I admit it: I’m a Southern Gentleman. In this day and age, that can be taboo to admit. I would say the vast majority of young males I confront fall far from the definition. And in the modern era, it’s easy to see why.
We’re a society built on impulse. Before we even know what the app does for our phone, we’re already downloading it. Most guys find themselves carrying ladies to the bedroom when they barely know their names. They think the digital world should operate on their time table and get quickly angered when they don’t get an immediate response through text or social media (“My Instagram pic only got 2 likes in one hour? Time to take that sucker down!”).
Oh yes, and they don’t worry about sending out resumes. Just wait for mom or dad to connect me with that job interview, where I’ll leisurely brisk in wearing the “nice Sunday clothes” mom got me for Christmas, expecting to land that hot-paying job with a diploma and stained bow-tie I wore in college.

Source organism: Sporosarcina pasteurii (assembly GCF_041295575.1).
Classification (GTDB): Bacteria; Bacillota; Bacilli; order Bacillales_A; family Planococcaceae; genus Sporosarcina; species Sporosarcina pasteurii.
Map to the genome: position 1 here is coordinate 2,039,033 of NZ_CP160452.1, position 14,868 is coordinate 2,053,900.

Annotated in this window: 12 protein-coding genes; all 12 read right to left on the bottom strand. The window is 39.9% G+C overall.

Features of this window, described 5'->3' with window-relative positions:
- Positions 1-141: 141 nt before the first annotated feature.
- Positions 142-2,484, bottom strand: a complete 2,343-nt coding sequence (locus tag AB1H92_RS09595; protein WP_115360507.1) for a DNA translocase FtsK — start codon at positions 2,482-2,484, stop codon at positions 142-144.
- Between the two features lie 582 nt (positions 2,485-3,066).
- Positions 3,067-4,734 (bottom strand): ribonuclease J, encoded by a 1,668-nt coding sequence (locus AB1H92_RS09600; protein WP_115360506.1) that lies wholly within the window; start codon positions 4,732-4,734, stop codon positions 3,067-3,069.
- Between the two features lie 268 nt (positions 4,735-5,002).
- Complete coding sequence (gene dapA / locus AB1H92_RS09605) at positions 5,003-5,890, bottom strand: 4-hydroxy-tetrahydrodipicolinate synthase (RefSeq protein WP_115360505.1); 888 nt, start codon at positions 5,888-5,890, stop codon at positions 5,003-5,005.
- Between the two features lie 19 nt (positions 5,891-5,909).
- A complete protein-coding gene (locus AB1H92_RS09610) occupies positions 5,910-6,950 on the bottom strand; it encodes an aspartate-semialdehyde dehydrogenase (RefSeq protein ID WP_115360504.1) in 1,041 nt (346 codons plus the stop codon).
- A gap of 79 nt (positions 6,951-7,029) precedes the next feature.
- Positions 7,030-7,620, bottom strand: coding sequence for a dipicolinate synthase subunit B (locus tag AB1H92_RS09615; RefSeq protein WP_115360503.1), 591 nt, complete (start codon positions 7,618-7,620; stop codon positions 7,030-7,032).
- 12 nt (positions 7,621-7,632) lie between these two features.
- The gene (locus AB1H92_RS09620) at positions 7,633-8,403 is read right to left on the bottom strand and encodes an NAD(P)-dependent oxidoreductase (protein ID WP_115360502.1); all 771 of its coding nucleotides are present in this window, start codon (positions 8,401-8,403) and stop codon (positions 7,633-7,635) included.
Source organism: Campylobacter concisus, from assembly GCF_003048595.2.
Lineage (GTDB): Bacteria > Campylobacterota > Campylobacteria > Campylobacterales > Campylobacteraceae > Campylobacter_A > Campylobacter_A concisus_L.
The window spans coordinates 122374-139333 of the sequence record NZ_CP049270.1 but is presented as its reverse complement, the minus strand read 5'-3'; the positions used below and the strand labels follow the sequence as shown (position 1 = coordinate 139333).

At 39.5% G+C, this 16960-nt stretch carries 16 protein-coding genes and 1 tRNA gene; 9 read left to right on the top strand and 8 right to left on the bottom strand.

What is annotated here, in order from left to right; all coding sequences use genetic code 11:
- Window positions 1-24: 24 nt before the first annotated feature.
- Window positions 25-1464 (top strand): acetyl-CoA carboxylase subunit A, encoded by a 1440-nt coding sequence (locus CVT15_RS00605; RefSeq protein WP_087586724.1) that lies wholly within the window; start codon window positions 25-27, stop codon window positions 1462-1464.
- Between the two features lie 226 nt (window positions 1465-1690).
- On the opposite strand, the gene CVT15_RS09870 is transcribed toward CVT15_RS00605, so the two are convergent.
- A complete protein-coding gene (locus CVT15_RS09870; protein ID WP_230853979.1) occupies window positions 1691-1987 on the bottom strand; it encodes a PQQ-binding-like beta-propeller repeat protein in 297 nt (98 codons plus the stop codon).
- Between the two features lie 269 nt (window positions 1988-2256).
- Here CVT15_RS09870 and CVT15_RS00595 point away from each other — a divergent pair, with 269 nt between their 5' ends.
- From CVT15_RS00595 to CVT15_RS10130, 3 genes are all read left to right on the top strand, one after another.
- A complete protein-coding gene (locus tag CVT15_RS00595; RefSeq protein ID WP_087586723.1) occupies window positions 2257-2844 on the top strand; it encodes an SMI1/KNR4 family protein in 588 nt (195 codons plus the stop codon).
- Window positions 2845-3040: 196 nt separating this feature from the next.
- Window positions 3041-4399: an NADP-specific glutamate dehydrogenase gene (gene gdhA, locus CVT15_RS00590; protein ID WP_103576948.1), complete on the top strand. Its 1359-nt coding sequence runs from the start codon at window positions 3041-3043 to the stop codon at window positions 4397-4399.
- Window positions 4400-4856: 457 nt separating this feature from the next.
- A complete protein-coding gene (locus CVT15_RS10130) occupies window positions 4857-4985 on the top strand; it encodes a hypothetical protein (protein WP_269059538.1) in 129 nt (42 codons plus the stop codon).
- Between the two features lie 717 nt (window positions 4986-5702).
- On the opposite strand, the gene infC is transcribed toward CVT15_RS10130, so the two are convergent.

If you find yourself in any of the aforementioned positions, now is the time to change trajectory. It’s not only these things though; most older Southern guys are labeled as gentlemen incorrectly. Just because you attended the University of Alabama, were in a fraternity, and go back to all the home football games with your plastic surgeried-to-hell wife does not a gentleman make.
I’ve decided to make a guide to resolve some of these issues. I expect intense debate. I also expect many young males to just roll their eyes and say, “Eh, this is some GQ-reading, metrosexual liberal Northerner telling me how to live.” If you guessed this, the only thing you got right was the GQ-reading part. And I don’t even read it every month.
So, let’s begin, shall we? In this installment, I’d like to start with three excuses you’ll often find made by Southern males that are not things true gentlemen would say.